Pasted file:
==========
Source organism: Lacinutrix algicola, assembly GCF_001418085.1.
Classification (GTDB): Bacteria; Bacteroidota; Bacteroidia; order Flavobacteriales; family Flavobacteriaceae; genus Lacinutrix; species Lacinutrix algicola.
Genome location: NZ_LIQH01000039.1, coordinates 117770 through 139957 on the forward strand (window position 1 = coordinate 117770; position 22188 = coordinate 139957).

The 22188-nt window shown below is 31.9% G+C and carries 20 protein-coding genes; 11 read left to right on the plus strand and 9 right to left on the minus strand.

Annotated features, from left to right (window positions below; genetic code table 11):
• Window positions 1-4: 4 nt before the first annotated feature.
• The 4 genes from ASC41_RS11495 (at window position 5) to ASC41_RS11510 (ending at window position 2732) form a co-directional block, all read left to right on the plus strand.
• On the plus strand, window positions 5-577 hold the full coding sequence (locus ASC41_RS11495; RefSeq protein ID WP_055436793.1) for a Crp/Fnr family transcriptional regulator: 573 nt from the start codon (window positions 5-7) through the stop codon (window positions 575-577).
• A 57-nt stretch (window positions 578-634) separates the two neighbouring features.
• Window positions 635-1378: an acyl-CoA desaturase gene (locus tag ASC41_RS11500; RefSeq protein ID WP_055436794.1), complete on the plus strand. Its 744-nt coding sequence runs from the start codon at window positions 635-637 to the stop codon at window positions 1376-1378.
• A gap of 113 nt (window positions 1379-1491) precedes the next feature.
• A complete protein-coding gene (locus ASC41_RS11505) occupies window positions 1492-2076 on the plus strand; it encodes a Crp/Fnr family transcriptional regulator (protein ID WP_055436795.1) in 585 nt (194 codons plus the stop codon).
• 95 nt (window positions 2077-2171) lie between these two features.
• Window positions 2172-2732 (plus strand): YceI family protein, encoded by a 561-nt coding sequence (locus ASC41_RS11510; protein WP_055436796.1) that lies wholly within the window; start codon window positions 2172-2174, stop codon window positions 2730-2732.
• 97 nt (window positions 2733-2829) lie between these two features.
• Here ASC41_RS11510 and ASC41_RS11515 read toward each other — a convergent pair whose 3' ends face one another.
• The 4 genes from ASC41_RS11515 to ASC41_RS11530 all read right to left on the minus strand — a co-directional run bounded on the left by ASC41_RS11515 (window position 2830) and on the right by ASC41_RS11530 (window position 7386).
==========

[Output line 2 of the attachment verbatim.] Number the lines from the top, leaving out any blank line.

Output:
Classification (GTDB): Bacteria; Bacteroidota; Bacteroidia; order Flavobacteriales; family Flavobacteriaceae; genus Lacinutrix; species Lacinutrix algicola.